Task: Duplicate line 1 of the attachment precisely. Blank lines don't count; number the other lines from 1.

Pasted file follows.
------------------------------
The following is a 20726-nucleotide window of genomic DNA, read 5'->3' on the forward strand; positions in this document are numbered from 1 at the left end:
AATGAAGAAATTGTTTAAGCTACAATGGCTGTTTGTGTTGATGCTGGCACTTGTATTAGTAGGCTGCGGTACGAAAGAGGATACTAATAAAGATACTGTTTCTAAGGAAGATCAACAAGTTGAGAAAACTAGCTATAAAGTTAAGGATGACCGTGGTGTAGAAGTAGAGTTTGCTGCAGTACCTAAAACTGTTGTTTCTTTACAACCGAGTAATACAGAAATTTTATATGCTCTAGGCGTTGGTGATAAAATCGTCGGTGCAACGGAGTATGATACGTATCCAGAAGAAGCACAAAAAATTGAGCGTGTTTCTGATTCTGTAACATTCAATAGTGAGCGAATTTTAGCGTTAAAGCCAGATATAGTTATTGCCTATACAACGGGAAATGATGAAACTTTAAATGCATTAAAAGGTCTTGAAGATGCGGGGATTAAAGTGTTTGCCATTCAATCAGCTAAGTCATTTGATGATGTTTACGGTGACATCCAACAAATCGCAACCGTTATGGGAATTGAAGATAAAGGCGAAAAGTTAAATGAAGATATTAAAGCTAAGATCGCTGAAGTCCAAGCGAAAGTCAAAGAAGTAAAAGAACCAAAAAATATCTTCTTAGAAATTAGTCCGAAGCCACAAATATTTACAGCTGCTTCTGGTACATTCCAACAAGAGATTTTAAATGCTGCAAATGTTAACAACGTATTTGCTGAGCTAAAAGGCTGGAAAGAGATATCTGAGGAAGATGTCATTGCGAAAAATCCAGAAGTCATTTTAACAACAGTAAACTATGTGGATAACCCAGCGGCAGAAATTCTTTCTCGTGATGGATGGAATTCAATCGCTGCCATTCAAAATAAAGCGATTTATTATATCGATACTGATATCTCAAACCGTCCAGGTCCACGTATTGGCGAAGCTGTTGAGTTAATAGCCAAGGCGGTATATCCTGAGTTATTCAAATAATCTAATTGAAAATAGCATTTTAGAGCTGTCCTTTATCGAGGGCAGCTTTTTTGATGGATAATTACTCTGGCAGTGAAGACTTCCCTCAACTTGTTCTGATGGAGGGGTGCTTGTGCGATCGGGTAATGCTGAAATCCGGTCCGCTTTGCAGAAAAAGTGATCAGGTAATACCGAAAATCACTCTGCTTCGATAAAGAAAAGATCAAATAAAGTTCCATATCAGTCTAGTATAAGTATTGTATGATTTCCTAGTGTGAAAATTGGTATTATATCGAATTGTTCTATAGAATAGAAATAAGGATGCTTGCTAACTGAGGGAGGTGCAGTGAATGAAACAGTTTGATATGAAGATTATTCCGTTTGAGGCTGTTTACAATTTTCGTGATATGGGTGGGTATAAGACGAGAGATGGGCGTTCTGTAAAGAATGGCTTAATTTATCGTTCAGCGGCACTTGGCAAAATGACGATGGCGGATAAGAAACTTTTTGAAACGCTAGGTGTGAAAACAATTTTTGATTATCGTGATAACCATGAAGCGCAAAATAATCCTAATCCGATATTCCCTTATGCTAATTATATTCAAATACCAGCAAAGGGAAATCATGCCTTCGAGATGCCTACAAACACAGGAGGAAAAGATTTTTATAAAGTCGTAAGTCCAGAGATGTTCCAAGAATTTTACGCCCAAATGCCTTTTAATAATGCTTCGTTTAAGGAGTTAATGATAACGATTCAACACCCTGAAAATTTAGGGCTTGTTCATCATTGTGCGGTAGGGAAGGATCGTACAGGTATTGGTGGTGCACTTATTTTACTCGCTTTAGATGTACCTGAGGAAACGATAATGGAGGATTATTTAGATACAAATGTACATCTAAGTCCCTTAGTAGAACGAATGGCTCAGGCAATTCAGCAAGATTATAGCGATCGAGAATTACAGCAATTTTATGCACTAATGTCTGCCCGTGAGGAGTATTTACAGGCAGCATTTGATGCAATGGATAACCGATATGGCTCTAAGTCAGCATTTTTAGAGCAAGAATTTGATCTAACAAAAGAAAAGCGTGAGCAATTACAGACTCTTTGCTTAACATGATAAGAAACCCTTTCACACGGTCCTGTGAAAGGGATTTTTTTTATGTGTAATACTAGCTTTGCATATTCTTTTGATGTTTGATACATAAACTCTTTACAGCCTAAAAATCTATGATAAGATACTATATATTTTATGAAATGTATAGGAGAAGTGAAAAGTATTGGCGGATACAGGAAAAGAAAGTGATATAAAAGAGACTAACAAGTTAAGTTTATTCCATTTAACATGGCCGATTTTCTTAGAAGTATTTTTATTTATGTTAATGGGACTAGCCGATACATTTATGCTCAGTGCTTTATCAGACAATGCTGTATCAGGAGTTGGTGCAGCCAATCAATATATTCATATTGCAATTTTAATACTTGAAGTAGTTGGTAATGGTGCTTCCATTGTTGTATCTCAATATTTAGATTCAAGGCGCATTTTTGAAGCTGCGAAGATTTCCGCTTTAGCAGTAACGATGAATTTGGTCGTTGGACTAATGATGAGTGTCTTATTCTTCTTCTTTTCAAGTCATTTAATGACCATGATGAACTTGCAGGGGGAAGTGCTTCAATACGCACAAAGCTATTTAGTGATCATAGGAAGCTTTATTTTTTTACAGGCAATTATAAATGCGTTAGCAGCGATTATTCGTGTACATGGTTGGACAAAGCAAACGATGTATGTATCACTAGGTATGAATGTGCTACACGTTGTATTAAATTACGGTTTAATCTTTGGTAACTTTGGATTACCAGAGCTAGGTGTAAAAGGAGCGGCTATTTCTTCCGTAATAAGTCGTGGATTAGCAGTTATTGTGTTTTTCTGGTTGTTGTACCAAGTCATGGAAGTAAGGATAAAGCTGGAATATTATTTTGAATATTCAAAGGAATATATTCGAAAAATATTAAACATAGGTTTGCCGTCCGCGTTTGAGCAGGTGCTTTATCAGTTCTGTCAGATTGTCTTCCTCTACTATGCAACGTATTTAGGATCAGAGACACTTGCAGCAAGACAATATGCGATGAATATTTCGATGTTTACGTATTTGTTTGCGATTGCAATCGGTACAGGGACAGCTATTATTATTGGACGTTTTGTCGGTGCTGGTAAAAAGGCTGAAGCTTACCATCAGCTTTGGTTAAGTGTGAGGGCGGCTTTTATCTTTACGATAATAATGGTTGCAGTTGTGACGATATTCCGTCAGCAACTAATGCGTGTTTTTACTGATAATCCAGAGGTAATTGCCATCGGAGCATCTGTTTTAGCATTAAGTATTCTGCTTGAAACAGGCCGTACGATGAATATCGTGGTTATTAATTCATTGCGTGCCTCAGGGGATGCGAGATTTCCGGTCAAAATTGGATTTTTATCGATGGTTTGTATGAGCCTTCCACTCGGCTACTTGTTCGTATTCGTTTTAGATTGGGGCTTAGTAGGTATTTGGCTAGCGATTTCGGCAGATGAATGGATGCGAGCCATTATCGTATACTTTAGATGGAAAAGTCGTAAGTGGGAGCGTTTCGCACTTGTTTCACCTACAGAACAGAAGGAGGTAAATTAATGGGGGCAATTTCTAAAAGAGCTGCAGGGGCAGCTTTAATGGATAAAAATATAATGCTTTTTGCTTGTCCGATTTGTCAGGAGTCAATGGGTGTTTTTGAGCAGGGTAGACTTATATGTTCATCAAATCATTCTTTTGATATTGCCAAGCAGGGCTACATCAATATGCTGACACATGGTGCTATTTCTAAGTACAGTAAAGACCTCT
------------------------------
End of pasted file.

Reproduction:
The following is a 20726-nucleotide window of genomic DNA, read 5'->3' on the forward strand; positions in this document are numbered from 1 at the left end: